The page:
SHOPPERS have reacted with disgust to news that horse meat was found in supermarket burgers.
Varying amounts of horse meat were discovered in burger products in Tesco, Aldi, Lidl and Iceland – with stores across Wrexham, Flintshire and Chester, according to a report released by the Food Standards Agency in Ireland yesterday.
The study found: “In nine of the 10 beefburger samples from these retailers, horse DNA was found at very low levels. However, in one sample from Tesco, the level of horse DNA indicated that horse meat accounted for approximately 29 per cent relative to the beef content.”
A number of samples also tested positive for pig DNA.
Professor Alan Reilly, chief executive of the FSAI, said while the findings posed no risk to public health, shoppers “do not expect” to find horse meat in a burger.
Wrexham man Paul Gould, whose family sometimes shops at Tesco, said: “I’m not a fussy eater but I’d preferably not eat horse. I don’t like the thought that if I’d had a burger from Tesco it might have had horse in it. I wouldn’t be happy.”
A woman shopper from Llay, who did not want to be named, said she was “quite shocked” by the revelation.
She said: “I always make my own, because you don’t know what’s in them.”
Pete Lloyd, a former abattoir worker from Acrefair, said: “Twenty nine per cent is a horrendous amount.
“I don’t eat burgers much anyway, but you don’t get much bigger than Tesco.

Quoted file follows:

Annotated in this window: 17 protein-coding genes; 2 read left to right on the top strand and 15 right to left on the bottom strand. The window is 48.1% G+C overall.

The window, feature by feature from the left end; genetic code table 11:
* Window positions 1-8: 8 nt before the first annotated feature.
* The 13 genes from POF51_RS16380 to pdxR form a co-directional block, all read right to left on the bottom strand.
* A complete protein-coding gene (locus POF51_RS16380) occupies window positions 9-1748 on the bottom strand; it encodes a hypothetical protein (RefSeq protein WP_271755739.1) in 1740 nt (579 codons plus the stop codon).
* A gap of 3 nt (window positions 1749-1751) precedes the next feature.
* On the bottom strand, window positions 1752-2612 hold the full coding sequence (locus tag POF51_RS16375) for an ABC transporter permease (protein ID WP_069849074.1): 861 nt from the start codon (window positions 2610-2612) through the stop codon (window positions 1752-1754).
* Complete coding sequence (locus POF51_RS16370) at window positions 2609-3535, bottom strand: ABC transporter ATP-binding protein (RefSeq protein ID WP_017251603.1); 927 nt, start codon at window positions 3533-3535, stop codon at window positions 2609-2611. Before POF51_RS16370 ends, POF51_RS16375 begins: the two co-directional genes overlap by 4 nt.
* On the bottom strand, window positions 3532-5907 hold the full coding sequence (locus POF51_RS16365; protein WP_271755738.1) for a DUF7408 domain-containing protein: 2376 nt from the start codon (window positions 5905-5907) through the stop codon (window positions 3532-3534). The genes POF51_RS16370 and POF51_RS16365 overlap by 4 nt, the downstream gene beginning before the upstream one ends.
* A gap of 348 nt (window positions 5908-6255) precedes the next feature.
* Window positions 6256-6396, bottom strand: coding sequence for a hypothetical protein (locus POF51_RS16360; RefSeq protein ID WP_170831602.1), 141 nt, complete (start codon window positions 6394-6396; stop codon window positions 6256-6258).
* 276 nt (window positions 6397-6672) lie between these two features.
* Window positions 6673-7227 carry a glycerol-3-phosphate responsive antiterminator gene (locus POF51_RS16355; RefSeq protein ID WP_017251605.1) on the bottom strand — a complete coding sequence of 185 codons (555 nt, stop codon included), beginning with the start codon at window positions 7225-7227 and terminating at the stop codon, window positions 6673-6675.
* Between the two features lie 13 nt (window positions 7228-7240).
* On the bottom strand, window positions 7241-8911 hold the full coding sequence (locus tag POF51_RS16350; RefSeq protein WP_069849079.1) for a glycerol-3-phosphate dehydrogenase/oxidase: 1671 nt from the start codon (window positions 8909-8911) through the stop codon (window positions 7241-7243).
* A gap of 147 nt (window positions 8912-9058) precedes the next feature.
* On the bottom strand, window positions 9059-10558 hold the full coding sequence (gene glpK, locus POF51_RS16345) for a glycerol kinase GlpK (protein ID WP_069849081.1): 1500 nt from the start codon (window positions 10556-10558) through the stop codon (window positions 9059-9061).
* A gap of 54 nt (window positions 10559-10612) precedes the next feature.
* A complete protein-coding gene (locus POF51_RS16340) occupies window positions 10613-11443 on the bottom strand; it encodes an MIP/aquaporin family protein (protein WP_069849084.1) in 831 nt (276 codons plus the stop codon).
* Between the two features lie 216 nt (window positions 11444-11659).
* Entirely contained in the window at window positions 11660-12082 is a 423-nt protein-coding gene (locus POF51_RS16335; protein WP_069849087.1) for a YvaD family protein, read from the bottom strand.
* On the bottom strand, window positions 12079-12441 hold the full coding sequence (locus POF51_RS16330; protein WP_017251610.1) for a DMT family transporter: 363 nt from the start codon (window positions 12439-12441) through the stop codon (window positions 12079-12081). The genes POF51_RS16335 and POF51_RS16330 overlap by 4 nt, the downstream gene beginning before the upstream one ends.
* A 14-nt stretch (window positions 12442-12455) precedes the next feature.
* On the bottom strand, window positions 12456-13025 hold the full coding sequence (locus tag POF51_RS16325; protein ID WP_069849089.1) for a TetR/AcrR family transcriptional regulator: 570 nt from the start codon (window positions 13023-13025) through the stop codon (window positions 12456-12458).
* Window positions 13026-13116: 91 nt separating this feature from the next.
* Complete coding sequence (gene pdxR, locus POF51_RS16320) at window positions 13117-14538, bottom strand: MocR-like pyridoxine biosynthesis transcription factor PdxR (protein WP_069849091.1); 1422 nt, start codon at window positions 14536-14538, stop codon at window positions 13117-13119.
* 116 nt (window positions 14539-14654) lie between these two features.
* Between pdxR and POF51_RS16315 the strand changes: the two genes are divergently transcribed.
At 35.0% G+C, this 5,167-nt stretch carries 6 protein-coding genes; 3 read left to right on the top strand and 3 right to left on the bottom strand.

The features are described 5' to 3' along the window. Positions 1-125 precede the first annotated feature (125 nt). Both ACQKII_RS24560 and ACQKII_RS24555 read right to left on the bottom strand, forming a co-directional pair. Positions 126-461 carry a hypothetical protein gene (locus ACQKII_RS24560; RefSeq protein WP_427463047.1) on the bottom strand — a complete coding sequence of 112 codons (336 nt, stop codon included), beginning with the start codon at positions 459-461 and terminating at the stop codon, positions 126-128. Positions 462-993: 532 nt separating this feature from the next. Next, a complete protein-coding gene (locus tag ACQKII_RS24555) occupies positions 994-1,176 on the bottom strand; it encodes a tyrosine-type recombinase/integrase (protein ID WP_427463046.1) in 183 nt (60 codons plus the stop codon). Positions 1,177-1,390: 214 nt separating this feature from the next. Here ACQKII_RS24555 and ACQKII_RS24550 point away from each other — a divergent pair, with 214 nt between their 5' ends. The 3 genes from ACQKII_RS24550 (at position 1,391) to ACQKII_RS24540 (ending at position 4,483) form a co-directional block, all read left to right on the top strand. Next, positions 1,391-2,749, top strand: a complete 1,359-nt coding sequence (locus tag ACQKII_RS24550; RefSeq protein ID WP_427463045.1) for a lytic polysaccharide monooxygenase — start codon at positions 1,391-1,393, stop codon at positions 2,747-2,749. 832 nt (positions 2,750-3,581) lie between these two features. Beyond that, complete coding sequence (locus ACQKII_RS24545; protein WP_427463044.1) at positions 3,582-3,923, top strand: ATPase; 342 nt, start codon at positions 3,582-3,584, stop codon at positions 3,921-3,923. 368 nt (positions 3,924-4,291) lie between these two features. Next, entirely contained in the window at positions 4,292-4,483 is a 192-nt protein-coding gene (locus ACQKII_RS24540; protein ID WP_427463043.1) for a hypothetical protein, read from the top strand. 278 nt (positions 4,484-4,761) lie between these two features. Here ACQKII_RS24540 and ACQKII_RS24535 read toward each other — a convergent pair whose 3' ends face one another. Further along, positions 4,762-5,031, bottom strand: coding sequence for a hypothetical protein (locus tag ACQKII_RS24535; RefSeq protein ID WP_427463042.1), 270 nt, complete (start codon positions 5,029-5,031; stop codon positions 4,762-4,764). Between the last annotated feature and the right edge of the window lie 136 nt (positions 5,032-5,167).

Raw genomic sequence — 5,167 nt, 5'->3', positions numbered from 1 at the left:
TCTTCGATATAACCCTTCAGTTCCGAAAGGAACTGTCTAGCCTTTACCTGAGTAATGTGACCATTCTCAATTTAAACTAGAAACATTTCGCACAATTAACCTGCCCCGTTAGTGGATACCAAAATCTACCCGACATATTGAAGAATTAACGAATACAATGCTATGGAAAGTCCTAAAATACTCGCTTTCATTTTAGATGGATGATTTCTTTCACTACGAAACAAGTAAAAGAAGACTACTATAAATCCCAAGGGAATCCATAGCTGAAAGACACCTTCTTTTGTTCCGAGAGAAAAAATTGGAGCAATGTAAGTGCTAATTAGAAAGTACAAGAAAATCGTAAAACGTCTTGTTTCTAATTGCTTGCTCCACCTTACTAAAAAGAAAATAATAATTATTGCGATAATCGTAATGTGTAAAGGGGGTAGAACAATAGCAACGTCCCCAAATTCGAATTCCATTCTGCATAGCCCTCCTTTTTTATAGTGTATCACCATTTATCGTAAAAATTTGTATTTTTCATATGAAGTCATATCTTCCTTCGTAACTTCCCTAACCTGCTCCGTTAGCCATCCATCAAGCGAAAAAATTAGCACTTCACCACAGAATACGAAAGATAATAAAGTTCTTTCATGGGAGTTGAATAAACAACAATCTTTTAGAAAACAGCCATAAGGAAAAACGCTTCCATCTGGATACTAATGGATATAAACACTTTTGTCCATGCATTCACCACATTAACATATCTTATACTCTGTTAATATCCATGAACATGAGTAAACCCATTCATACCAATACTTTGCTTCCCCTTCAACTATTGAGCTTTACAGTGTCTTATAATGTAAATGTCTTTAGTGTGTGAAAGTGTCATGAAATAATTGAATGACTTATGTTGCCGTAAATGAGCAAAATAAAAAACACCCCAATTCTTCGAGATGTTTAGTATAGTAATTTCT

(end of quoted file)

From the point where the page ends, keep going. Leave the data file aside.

“It’s okay if you’re abroad and you know what it is, but in a beefburger you expect beef.”
All four supermarket chains have withdrawn the products implicated in the study, while Aldi, whose affected burger brand was on sale in Ireland only, has withdrawn three UK lines as a precautionary measure, although they were not implicated in testing.
Tim Smith, Tesco group technical director, said: “We immediately withdrew from sale all products from the supplier in question.
We are working with the authorities in Ireland and the UK and with the supplier concerned to urgently understand how this has happened and how to ensure it does not happen again.”
A spokesman for the Iceland chain said the company noted the study “with concern” and had withdrawn the two Iceland brand quarter pounder burger lines from sale.
The Iceland samples tested positive for a 0.1 per cent horsemeat content.
A spokesman for Aldi said: “Aldi would like to stress there is no risk to food safety, and the product tested by the FSAI, Oakhurst Beef Burgers (8 Pack) is not on sale in Aldi UK stores.”
Lidl said a full investigation was under way.
The company’s Moordale Beef Burgers tested positive for trace amounts of horse meat, just above the levels detectable.